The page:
Series: Gaius Valerius Verrens 8
My version: Hardback
Historical Fiction Rome, Britannia
AD77. Gaius Valerius Verrens is honoured to be part of Emperor Vespasian’s inner circle, yet the emnity between him and the Emperor’s son Domatian, is such that to remain in Rome risks death.
At the outer reaches of the Empire, in Britannia, rebellion stirs. The province’s governor, Agricola, is preparing to march his legions north and, as his deputy governer, Valerius seizes the opportunity to move his family out of harm’s way. But it was in Britannia that Valerius cut his military teeth and first bloodied his sword – and it becomes clear that the vengeful ghosts from this past are never far away.
Then a Roman garrison is massacred and the Legate of the Ninth Legion dies under suspicious circumstances throwing Agricola’s preparations into disarray. In the west, from their heartland on the Isle of Mona, the Celtic priesthood still harbours hopes of ridding Britannia of Roman rule. To deal with the Druids and the warriors who protect them, Agricola needs a soldier he can trust at the head of his ‘unlucky’ legion. Only one man has the experience and the ability.
And so a reluctant Valerius must put aside his scrolls and pick up his sword once more – and march beside the Eagle of the Ninth…
Douglas Jackson’s ‘…Of Rome’ series, has become an absolutely imperative, must-read pretty much in one gulp kind of series for me. Face it, if nothing else, it is always refreshing to read a book about Rome and the Romans which doesn’t start with “Rome was in turmoil…” Douglas Jackson’s Gaius Valerius Verrens books have consistently been several cuts far, far above that sort of nonsense.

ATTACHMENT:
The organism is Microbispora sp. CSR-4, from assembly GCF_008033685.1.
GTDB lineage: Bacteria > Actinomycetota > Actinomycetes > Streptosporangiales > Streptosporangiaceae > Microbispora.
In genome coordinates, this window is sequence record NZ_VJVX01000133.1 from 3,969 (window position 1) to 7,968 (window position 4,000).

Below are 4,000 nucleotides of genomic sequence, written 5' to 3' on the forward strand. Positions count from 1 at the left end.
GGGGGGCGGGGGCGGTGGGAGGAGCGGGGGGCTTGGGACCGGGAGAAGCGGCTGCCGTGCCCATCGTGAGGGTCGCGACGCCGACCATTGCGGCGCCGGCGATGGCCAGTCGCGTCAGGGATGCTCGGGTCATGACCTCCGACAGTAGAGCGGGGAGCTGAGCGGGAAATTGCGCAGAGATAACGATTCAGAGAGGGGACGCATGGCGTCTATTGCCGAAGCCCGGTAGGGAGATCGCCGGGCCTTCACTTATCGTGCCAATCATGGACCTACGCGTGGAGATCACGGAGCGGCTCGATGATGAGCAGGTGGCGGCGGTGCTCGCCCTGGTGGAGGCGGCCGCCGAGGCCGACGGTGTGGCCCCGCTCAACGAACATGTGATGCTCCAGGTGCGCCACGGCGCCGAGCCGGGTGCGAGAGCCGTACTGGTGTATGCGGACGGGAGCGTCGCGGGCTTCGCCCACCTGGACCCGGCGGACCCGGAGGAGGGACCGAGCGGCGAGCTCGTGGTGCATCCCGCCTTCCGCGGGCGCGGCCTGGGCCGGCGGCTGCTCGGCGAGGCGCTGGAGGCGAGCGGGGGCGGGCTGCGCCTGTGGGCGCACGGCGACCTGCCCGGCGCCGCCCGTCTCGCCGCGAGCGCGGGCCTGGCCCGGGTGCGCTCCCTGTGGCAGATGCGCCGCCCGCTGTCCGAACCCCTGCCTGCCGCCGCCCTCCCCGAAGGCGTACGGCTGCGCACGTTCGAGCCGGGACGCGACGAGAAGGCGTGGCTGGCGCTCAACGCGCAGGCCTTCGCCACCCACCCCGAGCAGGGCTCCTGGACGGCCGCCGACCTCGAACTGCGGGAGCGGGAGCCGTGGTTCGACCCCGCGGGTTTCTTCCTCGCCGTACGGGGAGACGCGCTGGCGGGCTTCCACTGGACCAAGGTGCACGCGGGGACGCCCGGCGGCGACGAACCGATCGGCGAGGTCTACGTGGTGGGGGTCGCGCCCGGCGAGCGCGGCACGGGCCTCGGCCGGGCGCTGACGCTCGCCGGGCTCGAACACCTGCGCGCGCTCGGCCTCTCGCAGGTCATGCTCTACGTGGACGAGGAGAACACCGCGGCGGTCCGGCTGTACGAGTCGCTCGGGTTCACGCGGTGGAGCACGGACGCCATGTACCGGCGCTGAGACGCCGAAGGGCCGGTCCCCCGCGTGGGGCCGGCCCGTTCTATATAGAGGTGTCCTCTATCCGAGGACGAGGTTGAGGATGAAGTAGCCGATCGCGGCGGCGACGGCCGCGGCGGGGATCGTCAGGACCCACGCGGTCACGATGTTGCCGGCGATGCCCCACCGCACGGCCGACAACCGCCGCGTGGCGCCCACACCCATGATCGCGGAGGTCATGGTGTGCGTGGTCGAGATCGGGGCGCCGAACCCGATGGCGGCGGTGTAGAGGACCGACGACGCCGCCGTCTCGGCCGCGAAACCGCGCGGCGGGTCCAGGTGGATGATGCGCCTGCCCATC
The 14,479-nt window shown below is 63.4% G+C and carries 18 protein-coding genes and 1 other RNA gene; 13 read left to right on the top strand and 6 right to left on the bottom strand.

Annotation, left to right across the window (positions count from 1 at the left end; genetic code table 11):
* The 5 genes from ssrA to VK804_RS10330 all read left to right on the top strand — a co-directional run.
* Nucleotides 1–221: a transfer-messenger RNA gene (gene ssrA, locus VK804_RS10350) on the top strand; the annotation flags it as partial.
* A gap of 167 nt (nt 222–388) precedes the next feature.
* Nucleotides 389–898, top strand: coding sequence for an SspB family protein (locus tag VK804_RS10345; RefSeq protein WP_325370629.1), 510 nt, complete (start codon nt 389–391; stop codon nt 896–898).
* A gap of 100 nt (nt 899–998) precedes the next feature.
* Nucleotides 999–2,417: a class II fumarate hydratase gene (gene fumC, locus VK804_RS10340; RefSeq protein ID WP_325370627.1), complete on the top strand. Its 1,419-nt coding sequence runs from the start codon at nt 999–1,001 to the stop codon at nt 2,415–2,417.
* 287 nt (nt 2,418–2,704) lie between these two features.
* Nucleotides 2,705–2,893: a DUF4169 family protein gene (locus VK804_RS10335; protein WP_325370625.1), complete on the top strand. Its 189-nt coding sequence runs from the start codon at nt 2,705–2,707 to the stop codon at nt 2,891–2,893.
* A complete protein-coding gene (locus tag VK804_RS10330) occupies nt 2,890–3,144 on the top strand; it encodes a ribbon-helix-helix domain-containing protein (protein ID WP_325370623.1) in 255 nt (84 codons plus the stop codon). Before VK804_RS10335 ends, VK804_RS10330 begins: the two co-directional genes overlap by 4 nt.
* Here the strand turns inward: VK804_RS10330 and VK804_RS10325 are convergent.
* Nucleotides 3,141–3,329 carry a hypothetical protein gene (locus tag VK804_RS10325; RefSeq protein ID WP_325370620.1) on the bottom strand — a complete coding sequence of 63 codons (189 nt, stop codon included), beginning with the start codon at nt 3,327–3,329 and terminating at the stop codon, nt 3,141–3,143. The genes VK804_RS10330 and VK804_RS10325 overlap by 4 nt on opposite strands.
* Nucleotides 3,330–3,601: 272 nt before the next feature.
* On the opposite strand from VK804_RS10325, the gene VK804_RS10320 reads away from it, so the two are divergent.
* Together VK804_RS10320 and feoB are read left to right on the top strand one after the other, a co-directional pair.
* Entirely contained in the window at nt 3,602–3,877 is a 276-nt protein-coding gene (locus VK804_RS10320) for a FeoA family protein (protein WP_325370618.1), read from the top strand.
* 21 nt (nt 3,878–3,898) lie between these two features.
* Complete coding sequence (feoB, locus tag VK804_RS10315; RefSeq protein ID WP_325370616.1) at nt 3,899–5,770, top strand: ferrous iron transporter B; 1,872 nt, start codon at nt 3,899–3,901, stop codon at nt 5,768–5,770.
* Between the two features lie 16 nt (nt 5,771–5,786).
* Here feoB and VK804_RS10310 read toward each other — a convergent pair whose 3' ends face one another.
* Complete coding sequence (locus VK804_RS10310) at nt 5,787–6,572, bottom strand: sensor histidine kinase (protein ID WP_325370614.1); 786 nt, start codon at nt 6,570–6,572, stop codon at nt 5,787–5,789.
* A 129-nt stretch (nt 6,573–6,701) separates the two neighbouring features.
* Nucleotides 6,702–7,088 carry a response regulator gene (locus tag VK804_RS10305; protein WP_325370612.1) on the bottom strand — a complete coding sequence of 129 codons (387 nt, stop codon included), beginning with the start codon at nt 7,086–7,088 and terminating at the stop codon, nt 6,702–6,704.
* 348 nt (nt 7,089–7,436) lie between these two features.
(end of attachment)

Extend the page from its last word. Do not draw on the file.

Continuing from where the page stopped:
So in ‘Glory‘, we’re now eight books into the series and it shows absolutely no signs of flagging. If anything, this ‘Glory‘ feels to have given the series a new life, showing it is still full of great ideas for the character, sparkling dialogue and of course it almost goes without saying, superbly-written action.
We have lost one major character (I’m going to try and skirt around the who and the how, incase you haven’t got to this book as yet). Why? Well, Gaius Valerius has moved on in his life, and the series maybe needed to move on as well, from the ‘boys on tour’ trap that was perhaps lying in wait. It would have been easy for Douglas J to churn out that kind of adventure series quite easily and it would no doubt have sold very well. I’m thinking some authors make a very good living from regurgitating their old plots and that kind of scenario. Fortunately, Douglas Jackson has proved himself better than that. The focus of Valerius’ life has changed in this book, his priorities have changed. He has more responsibilities; he has not only the Ninth Legion to keep safe, but a young family as well.
However…while he has seemingly removed himself and his family from the internal Roman threats, he has seemingly plunged them back into the fire stoked by some of Rome’s more devious external enemies. In the form of the barking mad Britons and their clearly insane Druidic shamen. It’s a very warm welcome back to Britannia for Valerius, a much anticipated one for me. I kept humming something along the lines of ‘Valerius is coming home’ while reading. It all feels right. It’s wild, it’s dangerous, it’s a political minefield for the Romans, it’s a real banquet of reading delights for us. I do know a little of the history of the Roman state from this point on, so there’s much, much more deviousness to anticipate from his Roman home, but for now, I’ll settle for enjoying Valerius’ homecoming in Britannia.
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